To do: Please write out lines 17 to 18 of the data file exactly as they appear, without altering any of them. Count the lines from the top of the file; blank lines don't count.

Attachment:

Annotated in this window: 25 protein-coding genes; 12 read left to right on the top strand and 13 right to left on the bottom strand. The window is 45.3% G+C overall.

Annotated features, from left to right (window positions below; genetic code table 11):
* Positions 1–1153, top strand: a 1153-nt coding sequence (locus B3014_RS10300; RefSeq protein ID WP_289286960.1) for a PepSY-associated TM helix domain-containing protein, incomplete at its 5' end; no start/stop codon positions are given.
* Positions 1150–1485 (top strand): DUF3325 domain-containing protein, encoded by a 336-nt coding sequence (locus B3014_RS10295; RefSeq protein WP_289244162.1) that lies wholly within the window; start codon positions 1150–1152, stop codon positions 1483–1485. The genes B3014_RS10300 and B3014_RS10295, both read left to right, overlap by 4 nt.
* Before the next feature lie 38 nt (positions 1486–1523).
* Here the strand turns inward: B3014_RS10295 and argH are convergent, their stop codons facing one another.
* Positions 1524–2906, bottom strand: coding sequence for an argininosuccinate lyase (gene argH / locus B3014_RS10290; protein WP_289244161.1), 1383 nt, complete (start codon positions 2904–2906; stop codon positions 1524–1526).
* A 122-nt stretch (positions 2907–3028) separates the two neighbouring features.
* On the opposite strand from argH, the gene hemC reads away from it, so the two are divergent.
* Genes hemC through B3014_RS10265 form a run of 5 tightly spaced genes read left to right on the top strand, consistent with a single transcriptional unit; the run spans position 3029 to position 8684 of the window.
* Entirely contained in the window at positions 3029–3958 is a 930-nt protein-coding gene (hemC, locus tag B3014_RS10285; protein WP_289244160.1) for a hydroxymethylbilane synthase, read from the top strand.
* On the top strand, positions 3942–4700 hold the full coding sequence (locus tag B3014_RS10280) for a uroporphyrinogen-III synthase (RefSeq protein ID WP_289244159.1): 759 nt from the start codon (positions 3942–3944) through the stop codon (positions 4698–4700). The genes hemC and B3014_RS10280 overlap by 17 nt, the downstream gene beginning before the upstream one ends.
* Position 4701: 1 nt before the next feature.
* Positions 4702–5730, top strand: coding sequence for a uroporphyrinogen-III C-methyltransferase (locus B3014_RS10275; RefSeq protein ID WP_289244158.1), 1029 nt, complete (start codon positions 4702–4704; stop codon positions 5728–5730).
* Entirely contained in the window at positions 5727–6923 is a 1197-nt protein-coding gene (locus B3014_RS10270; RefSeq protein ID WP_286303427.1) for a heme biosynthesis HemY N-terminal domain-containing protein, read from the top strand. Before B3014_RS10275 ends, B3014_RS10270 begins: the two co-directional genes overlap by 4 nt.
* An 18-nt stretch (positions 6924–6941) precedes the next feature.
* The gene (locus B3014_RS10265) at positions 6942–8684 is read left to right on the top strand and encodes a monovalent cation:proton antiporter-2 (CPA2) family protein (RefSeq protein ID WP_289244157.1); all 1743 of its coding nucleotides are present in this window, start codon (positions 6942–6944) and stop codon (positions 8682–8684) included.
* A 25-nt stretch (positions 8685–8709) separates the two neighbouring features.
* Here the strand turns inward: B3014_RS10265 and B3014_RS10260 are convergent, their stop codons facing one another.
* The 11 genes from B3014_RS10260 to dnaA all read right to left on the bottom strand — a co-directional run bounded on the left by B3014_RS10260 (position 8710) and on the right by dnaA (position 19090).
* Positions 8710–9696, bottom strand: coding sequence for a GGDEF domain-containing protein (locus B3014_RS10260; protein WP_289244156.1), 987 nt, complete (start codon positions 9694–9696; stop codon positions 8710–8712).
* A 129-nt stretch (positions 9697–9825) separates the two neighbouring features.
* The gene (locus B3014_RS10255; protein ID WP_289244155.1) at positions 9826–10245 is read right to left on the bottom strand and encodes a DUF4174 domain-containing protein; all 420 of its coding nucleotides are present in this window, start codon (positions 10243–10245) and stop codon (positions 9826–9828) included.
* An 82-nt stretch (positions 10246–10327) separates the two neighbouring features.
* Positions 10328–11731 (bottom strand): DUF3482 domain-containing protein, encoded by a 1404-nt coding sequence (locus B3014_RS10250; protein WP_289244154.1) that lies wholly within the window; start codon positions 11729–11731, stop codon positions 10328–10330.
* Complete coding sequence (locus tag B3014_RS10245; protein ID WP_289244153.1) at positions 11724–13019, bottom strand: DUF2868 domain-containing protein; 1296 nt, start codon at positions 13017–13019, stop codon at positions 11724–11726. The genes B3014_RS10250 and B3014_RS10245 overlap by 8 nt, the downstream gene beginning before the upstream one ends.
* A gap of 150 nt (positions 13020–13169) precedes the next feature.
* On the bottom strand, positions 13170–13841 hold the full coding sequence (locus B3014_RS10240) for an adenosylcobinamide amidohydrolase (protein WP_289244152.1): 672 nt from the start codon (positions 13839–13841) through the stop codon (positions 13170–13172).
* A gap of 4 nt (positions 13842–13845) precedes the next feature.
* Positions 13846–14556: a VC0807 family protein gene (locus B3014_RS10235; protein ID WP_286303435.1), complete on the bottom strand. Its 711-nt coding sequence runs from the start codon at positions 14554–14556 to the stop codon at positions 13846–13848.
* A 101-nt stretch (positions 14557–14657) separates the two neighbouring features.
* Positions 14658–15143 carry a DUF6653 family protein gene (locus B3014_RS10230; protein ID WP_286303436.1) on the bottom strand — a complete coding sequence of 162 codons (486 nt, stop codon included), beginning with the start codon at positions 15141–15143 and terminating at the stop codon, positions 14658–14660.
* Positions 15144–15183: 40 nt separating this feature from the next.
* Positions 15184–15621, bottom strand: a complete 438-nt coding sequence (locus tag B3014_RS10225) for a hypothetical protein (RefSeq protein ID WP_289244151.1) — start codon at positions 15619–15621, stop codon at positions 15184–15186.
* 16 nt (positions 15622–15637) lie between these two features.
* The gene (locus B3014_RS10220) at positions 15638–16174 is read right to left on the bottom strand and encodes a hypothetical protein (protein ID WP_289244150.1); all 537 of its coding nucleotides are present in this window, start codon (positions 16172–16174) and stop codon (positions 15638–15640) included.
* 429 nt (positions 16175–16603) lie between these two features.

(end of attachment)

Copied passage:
* The gene (locus B3014_RS10265) at positions 6942–8684 is read left to right on the top strand and encodes a monovalent cation:proton antiporter-2 (CPA2) family protein (RefSeq protein ID WP_289244157.1); all 1743 of its coding nucleotides are present in this window, start codon (positions 6942–6944) and stop codon (positions 8682–8684) included.
* A 25-nt stretch (positions 8685–8709) separates the two neighbouring features.